Auburn, KY – On a beautiful Saturday morning, I did what I so often LOVE to do. Go get a fresh hot cup of coffee, then take an early morning ride somewhere. The mornings are so peaceful and cool, with very little traffic. It’s perfect!
As I was watching the sun coming up, I was wondered which direction I would ride. Then it hit me, that on my way back from Arkansas last week, I came through Kentucky, down highway 68/80. I passed a familiar road sign to the “Shaker Museum.” From Clarksville, it’s a beautiful ride, and as so many bikers have, I’ve passed it many times.
I thought today would be the day I would visit to learn more.
Located in Auburn, KY, about 14 miles from Russellville. The South Union Shaker Village is one of nineteen communal villages the group established in America in 1807. At one time, the farm was over 6,000 acres and the property featured over 225 buildings and produced an economy that brought great financial success.
Strict religious principles dictating excellence, simplicity and order in all things helped create a material culture that was unequaled throughout the 19th century. The village flourished during the early part of the century but suffered financial setbacks during the Civil War and a declining membership afterward.
The United Society of Believers in Christ’s Second Appearing, more commonly known as the Shakers, is a millenarian restorationist Christian sect founded in the 18th century in England.
They were initially known as “Shaking Quakers” because of their ecstatic behavior during worship services.
As early as 1747, women assumed leadership roles within the sect, notably Jane Wardley, Mother Ann Lee, and Mother Lucy Wright. Shakers settled in colonial America, with initial settlements in New Lebanon, New York (called Mount Lebanon after 1861).
They practiced a celibate and communal lifestyle, pacifism, and their model of equality of the sexes, which they institutionalized in their society in the 1780’s. They are also known for their simple living, architecture, and furniture.
What remains of the property are nine buildings. A self guided walking tour is provided.
The 1875 Grain Barn: Used for threshing and grain storage, the Grain Barn was one of a dozen or more barns built at South Union.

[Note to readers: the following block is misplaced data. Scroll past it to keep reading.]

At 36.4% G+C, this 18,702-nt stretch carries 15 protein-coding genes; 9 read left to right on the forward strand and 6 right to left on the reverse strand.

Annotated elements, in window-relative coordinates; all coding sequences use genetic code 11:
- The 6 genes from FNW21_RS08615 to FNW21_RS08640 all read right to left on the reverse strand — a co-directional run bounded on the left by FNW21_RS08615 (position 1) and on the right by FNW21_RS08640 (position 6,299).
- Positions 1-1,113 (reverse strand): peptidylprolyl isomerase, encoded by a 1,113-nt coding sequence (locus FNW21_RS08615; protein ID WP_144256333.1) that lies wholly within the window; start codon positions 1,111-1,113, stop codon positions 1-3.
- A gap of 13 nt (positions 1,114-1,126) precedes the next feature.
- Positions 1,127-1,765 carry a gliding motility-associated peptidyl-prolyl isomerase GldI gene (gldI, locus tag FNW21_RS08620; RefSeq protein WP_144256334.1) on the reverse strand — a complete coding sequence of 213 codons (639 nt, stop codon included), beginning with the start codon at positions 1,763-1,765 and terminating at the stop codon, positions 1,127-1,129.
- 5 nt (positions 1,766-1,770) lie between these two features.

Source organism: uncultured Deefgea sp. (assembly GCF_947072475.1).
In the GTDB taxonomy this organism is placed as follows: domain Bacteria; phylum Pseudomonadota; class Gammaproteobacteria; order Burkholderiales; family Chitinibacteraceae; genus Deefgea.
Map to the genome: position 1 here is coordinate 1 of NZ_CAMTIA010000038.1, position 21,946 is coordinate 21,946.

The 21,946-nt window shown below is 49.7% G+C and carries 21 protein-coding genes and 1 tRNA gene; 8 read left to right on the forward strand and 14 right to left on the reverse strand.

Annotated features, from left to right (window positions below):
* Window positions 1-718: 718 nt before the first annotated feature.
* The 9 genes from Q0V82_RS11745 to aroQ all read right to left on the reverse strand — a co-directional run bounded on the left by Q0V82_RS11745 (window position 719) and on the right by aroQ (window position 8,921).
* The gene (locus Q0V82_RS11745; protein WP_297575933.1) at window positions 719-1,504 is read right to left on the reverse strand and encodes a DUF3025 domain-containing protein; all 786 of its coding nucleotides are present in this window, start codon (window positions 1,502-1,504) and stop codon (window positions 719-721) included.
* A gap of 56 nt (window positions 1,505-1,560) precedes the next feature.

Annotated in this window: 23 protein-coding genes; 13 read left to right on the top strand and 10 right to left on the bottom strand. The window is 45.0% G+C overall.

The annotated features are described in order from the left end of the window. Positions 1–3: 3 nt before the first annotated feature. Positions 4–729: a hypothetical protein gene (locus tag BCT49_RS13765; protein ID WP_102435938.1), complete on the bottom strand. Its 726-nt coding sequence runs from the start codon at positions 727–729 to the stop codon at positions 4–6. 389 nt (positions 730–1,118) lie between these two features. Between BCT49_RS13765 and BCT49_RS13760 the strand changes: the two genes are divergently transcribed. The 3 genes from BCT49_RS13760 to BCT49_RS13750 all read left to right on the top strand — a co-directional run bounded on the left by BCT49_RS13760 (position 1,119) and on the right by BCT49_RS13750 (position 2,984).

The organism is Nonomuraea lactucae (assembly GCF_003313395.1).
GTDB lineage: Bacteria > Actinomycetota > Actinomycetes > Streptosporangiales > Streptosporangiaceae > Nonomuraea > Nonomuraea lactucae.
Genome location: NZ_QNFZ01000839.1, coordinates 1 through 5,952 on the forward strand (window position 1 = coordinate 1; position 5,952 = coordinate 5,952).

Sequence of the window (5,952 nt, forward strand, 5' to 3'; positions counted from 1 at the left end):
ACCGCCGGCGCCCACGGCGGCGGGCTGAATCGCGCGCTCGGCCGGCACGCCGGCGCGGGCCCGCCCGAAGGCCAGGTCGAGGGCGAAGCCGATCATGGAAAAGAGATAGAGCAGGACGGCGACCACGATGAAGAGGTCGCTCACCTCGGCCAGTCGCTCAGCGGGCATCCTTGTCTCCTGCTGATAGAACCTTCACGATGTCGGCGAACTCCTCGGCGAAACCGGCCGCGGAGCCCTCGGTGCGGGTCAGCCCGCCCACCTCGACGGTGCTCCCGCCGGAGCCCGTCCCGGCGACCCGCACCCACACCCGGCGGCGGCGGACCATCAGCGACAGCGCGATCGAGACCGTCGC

1926 Maintenance Building: Constructed four years after the closing of South Union, this structure was built using materials from Shaker buildings that were being destroyed by the property’s new owner in the 1920’s.
1846 Ministry Shop: Each Shaker village was governed by an Elder and an Eldress, known as the Ministry. The Ministry Shop is where they lived and worked. The women used the front door and occupied the second floor and the men lived and worked downstairs, passing through the south entrance.
1824 Centre House: This dwelling house or dormitory was one of four in the village and was once home to 100 Shakers.
1823 Well Shed: This hand-dug limestone well’s location was chosen so it could provide water for the inhabitants of the Centre House, but its proximity to the main road made it a popular stopping place for travelers for 100 years.
1835 Smoke House and Milk House: Subsidiary to the Centre House kitchen, the Smoke House and Milk House were where butter and cheese were made and where meat was preserved and stored.
1854 Wash House: Probably the largest workshop building ever constructed in the Shaker west, the Wash House provided laundry care for those who lived in the Centre House. Sleeping space was provided for the sisters who worked in the laundry.
1847 Steam House: The Steam House was built at a time when current agricultural practices encouraged cooking feed for livestock during the winter months.
The walking tour includes viewing all of the structures both inside and out, and a gift shop.
As so many places we pass on our road trips, the South Union Shaker Village is a piece of history that sits in our own back yard and is worth the stop, to “step back in time” and remember a simple lifestyle that provided so much for so many.
Visit their website here.
Visit the Wikipedia page here.